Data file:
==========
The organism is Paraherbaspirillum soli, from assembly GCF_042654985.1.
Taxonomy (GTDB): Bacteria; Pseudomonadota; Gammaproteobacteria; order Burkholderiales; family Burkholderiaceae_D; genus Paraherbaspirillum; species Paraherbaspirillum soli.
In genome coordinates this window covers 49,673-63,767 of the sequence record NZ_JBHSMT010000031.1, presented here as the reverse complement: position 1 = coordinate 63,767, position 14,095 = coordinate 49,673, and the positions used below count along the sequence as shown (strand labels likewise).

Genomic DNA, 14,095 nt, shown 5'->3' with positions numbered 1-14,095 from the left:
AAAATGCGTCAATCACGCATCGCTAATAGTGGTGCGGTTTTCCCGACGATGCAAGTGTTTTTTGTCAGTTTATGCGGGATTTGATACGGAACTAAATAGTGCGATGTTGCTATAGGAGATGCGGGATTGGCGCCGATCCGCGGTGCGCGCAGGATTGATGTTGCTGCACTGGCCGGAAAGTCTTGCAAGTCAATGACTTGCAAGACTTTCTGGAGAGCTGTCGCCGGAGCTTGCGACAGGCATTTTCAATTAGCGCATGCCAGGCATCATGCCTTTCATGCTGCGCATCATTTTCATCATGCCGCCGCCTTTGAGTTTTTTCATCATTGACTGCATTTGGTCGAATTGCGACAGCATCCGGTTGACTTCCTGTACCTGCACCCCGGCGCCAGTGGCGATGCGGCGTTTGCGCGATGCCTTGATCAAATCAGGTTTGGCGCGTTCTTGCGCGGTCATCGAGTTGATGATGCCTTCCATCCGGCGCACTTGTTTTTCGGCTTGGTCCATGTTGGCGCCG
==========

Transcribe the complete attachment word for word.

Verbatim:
The organism is Paraherbaspirillum soli, from assembly GCF_042654985.1.
Taxonomy (GTDB): Bacteria; Pseudomonadota; Gammaproteobacteria; order Burkholderiales; family Burkholderiaceae_D; genus Paraherbaspirillum; species Paraherbaspirillum soli.
In genome coordinates this window covers 49,673-63,767 of the sequence record NZ_JBHSMT010000031.1, presented here as the reverse complement: position 1 = coordinate 63,767, position 14,095 = coordinate 49,673, and the positions used below count along the sequence as shown (strand labels likewise).

Genomic DNA, 14,095 nt, shown 5'->3' with positions numbered 1-14,095 from the left:
AAAATGCGTCAATCACGCATCGCTAATAGTGGTGCGGTTTTCCCGACGATGCAAGTGTTTTTTGTCAGTTTATGCGGGATTTGATACGGAACTAAATAGTGCGATGTTGCTATAGGAGATGCGGGATTGGCGCCGATCCGCGGTGCGCGCAGGATTGATGTTGCTGCACTGGCCGGAAAGTCTTGCAAGTCAATGACTTGCAAGACTTTCTGGAGAGCTGTCGCCGGAGCTTGCGACAGGCATTTTCAATTAGCGCATGCCAGGCATCATGCCTTTCATGCTGCGCATCATTTTCATCATGCCGCCGCCTTTGAGTTTTTTCATCATTGACTGCATTTGGTCGAATTGCGACAGCATCCGGTTGACTTCCTGTACCTGCACCCCGGCGCCAGTGGCGATGCGGCGTTTGCGCGATGCCTTGATCAAATCAGGTTTGGCGCGTTCTTGCGCGGTCATCGAGTTGATGATGCCTTCCATCCGGCGCACTTGTTTTTCGGCTTGGTCCATGTTGGCGCCG